(2) The abdominal cavity contains the organs known as the viscera. The organs include the stomach, spleen, liver, gallbladder, pancreas, small intestines, and most of the large intestine. b. Pelvic Cavity (1) The pelvic cavity is surrounded by the pelvic bones. (2) The pelvic cavity contains the urinary bladder, cecum, appendix, sigmoid colon, rectum, intestines, and the male or female internal reproductive organs. 1.09. ABDOMINOPELVIC QUADRANTS A. Abdominopelvic Quadrants The abdominopelvic quadrants are imaginary lines intersecting through the umbilicus to divide the abdominopelvic cavity into four areas. The quadrants are used by clinical personnel to describe the location of abdominopelvic pain, tumors, or other abnormalities. 1. Right Upper Quadrant (RUQ) a. Liver b. Right Kidney c. Gallbladder 2. Left Upper Quadrant (LUQ) a. Spleen b. Stomach c. Left Kidney 3. Right Lower Quadrant (RLQ) a. Cecum b. Appendix c. Right Ovary 4. Left Lower Quadrant (LLQ) Left ovary 1.10. EXAMINE THE RELATIONSHIP BETWEEN HOMEOSTASIS AND STRESS A. Homeostasis Homeostasis is the body’s ability to maintain a stable internal environment despite changes that occur internally or externally. B. Stress Stress is an imbalance in the body’s internal environment. A stressor is something that causes stress and may be physical (illness or injury), emotional (such as bipolar disorder or obsessive compulsive disorder), metabolic (starvation), or environmental (heat, cold). Stressors may be further classified as external or internal.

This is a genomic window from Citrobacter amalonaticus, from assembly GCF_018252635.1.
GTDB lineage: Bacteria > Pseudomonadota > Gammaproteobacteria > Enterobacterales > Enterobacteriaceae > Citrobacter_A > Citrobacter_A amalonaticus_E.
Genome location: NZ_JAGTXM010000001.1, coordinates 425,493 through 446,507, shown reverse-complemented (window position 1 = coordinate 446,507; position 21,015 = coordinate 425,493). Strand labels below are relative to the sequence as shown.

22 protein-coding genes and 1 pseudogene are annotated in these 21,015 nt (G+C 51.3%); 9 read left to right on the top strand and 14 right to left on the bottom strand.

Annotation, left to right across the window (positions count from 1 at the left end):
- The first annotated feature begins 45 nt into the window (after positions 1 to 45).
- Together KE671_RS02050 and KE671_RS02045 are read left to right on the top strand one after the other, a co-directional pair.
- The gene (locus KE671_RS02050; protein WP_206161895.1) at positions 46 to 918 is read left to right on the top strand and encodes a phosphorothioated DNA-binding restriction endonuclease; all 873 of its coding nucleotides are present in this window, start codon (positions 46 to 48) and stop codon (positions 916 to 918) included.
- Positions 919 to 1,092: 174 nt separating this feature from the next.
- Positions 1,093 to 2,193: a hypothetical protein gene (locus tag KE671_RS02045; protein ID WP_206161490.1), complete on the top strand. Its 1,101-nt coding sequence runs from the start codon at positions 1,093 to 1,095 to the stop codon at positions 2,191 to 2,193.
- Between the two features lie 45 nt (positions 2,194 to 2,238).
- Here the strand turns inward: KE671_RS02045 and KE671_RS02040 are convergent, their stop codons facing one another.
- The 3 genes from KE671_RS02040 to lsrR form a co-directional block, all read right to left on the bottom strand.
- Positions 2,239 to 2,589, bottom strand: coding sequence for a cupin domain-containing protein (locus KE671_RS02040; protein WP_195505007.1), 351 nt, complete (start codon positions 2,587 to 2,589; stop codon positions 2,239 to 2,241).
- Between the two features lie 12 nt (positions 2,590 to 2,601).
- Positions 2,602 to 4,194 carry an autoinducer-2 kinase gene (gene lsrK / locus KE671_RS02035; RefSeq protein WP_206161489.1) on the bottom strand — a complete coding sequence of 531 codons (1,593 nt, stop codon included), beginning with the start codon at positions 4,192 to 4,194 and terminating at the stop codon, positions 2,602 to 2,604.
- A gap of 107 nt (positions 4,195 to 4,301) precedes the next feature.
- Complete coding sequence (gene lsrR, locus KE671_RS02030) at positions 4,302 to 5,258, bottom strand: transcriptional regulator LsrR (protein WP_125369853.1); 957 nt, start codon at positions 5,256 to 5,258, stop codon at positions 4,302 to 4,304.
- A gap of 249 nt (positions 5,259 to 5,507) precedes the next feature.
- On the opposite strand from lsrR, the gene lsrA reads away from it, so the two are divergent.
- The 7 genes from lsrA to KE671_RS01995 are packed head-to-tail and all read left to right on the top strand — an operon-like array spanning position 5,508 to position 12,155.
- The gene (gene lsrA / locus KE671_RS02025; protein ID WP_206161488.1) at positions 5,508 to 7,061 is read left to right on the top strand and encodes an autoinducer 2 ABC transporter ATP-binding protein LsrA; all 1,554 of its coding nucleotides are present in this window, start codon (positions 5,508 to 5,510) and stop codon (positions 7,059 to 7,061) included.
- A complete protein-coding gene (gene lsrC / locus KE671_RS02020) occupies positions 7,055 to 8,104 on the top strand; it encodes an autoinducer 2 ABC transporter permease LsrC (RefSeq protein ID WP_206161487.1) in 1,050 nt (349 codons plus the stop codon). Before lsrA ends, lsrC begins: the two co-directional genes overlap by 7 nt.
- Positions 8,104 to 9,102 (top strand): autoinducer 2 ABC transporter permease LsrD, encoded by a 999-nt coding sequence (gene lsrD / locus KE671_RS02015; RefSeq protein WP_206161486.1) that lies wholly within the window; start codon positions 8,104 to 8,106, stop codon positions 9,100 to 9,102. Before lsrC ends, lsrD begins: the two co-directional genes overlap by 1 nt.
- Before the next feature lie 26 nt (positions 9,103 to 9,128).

Unit One – Body Plan and Organization

(Video) CHAPTER 1 Introduction to Anatomy and Physiology

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Medical Anatomy and Physiology